The church was once the handmaid of the world. She taught rulers and nations the unchanging laws of God by day and confronted Leviathan with her children by night.
She was a singer of Psalms, an evangelist, a mender of broken hearts, a comfort to the dying and a magistrate from whom we sought true wisdom and justice.
She was like the old-time family doctor who could mend a broken toe, comfort a child with a fever, or sober up the town drunk.
Does anyone remember when having a baby was something your average family doctor could deal with? Today, giving birth might involve the gynaecologist, an obstetrician, a maternity nurse, a sonographer, various government community nurses, your local GP, and some anaesthetist guy with a ponytail and a pork pie hat.
Your sonographer can take the ultrasound but can’t tell you what the ultrasound means. Instead, she’ll send you back to your GP, who’ll explain the results. Your gynaecologist can do the prenatal screenings, but you’ll have to speak to your obstetrician about the post-natal care you’ll need from your friendly OB-GYN nurse.
Kenneth Williams put it well when he said,
We are getting better and better at less and less. Pretty soon, we will we be brilliant at nothing.
Today, the church treasurer may know all about church insurance but nothing about his next door neighbour. The Pastor may be an expert in marketing but is all at sea when it comes to comforting a young mother in her grief. The worship leader is a modern specialist who can lift the congregation to dizzying emotional heights in realms unknown but has never shared Jesus with anybody. And the church cleaner is the only person who knows where the mop and bucket is.
Everything has been sundered from everything else, and everything has grown cold. Soon we shall hear of specialists dividing the tune from the words of a song, on the grounds that they spoil each other; and I did once meet a man who openly advocated the separation of almonds and raisins. This world is all one wild divorce court.
There’s a line running through the Old Testament that traces man’s movement from infancy in Adam to the glory days of Israel and the mature manhood of King Solomon – a type of the complete man to come (1 Kings 4:30).
Somewhere in the middle, you have the book of Judges, which looks like the chaotic years of a teenager in a high school playground with every geek, sporto and cool kid set apart in his or her tribe and each doing what is right in their own eyes.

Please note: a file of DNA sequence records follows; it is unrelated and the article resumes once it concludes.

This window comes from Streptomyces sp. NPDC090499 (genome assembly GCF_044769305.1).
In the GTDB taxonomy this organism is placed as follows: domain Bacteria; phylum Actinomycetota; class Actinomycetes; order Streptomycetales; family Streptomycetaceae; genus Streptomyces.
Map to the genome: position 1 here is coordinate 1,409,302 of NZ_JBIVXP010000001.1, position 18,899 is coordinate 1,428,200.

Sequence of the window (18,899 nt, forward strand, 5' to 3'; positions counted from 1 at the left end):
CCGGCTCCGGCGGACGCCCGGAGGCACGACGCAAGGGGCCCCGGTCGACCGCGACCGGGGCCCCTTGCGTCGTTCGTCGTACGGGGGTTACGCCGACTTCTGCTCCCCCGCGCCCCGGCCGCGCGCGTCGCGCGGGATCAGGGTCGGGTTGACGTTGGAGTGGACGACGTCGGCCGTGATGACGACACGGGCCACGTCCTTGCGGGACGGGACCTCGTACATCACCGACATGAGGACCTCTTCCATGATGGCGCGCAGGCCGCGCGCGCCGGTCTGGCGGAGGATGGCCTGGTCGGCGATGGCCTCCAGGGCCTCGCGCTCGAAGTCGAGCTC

But in King Solomon, you have an architect, a merchant, a peacemaker (1 Kings 4:24), an economist, a botanist, a sage, and a judge who ruled with justice and wisdom. He also knew how to woo the fairer sex. He was your consummate all-rounder. A neat guy.
But there’s a criticism sometimes levelled at a guy like Solomon, that he’s a “Jack of all trades, master of none.”
The complete saying, written by Robert Greene in his book, Greene’s Groats-Worth of Wit in 1592 is actually this,
A jack of all trades is a master of none, but oftentimes better
than a master of one.
Intended as a compliment, the phrase means that a person is a generalist rather than a specialist. He is admired because he is versatile and skilful at many things.
While there is an essential need for people to be skilled and equipped in some areas of life over others, and while it is true that we are all gifted differently by God, Greene’s original quote is more in keeping with the goal of the gospel than is our modern infatuation with the specialist.
God calls us to grow in grace and knowledge and wisdom so that we may,
…be complete and equipped for every good work. (2 Timothy 3:16)
Every good work. A shepherd of God’s people should be skilled in shepherding, but he should also be skilled in fathering, in prayer and in the preaching and teaching of God’s word. The money man should be a man of precision and integrity. He must be able to count. But he should also be the kind of man who knows what money is for.
Okay, so we are not all gifted to the same degree, and I’m certainly not advocating that a 16-year-old schoolgirl be given the responsibilities of a battle-hardened front-line soldier in leading the troops into worship. The Bible gives us very clear lines regarding the maturity and qualifications of those who serve in the ministry of the church.
But if there is anything that the fumbling teenage Apostles Peter (John 18:10) and John (Luke 9:54-55) taught us, it’s that if a thing is worth doing, it’s worth doing badly until, by reason of use (Hebrews 5:14), we develop the wisdom and stature of the mature man or woman in Christ.
Give the organist her due. Let one part of the body serve here and another there. But let’s not neglect the call to become increasingly fit for every good work.
Let us delight in serving the body wherever we find it, in whatever way we can, and not grow stale or stagnant or lazy, thinking we can hand what God has given to us over to the self-styled expert.
Find your groove and serve. But make it your ambition to grow in grace and maturity so that you may serve more and more, for the building up of the saints, until we all attain to the unity of the faith and of the knowledge of the Son of God, to mature manhood, to the measure of the stature of the fullness of Christ (Ephesians 4:13).
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